Our discussion of drugs for the treatment of mood disorders in this chapter is at the conceptual level, and not at the pragmatic level. The reader should consult standard drug handbooks (such as the companion Stahl’s Essential Psychopharmacology: the Prescriber’s Guide) for details of doses, side effects, drug interactions, and other issues relevant to the prescribing of these drugs in clinical practice. Here we will discuss putting together a “portfolio” of two or more mechanisms of action, often requiring more than one drug, as a strategy for patients who have not responded to single pharmacological mechanisms. This treatment strategy for mood disorders is very different than that for schizophrenia, discussed in Chapter 5, where single antipsychotic drugs as treatments are the rule and the expected improvement in symptomatology may be only 20% to 30% reduction of symptoms, with few, if any, patients with schizophrenia becoming truly asymptomatic. By contrast, in mood disorders there is a greater chance to reach a genuine state of sustained and asymptomatic remission and the challenge for those who treat these patients is to help them attain this best outcome whenever possible. That is the reason for learning the mechanisms of action of so many drugs, the complex biological rationale for combining specific sets of drugs, and the practical tactics for tailoring a unique drug treatment portfolio to fit the needs of an individual patient.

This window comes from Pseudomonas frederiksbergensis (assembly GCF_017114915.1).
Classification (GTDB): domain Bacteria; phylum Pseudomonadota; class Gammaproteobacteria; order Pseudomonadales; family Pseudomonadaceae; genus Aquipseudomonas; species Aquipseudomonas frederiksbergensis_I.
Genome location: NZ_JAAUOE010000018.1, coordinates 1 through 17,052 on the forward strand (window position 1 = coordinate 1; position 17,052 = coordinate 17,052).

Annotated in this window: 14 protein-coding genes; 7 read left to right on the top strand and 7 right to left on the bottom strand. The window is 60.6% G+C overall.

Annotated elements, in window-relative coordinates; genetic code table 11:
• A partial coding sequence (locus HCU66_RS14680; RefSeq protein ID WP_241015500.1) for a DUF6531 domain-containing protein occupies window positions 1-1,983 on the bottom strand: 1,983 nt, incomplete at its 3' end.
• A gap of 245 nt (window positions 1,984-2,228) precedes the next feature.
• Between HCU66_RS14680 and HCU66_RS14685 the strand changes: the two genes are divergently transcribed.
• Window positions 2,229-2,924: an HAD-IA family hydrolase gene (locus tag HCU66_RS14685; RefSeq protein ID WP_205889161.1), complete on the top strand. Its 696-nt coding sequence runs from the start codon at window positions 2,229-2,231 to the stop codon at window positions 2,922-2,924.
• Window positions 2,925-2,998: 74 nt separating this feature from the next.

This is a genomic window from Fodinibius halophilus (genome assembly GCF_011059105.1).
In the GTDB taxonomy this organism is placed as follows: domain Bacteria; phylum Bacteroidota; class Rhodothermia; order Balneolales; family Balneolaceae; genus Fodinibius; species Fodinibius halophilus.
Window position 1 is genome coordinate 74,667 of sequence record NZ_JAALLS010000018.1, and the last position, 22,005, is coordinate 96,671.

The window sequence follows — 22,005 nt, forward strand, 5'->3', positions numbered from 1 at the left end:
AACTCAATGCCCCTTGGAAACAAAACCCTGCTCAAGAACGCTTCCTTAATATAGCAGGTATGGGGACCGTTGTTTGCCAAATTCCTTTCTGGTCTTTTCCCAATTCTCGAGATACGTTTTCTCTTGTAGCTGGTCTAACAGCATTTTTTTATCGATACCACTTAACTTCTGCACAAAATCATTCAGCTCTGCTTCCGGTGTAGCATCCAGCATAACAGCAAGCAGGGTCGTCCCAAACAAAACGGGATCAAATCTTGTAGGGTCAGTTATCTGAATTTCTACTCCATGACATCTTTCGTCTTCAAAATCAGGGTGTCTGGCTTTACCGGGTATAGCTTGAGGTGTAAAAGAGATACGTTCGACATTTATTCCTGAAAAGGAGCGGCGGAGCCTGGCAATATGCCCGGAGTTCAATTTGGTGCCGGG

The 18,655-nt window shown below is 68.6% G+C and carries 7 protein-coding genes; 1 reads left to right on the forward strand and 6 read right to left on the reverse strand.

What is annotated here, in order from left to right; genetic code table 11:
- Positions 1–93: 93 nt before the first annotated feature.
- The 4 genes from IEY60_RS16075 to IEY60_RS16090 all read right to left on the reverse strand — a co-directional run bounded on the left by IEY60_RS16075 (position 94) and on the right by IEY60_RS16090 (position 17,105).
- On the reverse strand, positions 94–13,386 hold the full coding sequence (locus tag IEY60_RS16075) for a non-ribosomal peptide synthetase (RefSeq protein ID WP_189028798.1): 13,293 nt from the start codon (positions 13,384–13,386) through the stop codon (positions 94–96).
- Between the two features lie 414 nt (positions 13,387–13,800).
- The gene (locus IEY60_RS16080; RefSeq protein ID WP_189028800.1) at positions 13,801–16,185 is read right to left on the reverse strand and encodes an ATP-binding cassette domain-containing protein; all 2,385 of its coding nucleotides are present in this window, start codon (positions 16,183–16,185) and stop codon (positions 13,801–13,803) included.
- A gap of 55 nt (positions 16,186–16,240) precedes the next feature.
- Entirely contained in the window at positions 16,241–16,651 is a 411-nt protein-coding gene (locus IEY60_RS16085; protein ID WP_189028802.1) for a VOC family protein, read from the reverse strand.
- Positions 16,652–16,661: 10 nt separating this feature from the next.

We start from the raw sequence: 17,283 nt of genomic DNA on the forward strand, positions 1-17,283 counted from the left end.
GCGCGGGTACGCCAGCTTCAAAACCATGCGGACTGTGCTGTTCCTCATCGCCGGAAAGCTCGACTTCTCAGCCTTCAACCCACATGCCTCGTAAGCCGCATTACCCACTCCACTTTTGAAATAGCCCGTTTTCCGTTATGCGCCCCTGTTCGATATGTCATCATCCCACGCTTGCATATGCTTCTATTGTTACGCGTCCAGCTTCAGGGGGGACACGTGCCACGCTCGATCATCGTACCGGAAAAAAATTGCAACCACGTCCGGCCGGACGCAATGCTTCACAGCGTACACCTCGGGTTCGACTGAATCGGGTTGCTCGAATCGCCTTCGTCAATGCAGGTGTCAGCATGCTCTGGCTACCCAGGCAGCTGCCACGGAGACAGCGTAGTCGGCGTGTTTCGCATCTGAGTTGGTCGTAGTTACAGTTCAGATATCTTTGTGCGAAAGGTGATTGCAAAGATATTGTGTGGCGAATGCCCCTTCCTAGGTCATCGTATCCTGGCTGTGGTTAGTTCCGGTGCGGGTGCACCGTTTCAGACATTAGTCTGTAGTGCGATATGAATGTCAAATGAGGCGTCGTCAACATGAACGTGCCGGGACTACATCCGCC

For patients who have a major depressive episode, unipolar, bipolar, or mixed, and who receive treatment and improve to the level 50% reduction of symptoms or more, this outcome is called a response (Figure 7-1). This used to be the goal of treatment with drugs for depression: namely, reduce symptoms substantially, and by at least 50%. However, the paradigm for depression treatment has shifted dramatically in recent years so that now the goal is complete remission of symptoms (Figure 7-2), and maintaining that level of improvement so that the patient’s major depressive episode does not relapse shortly after remission, nor does the patient have a recurrent episode in the future (Figure 7-3). Given the known limits to the efficacy of available drugs to treat depression, especially when multiple treatment options are not deployed aggressively and early in the course of this illness, the goal of sustained remission can be difficult to reach. Unfortunately, remission is usually not reached with the first agent chosen to treat depression.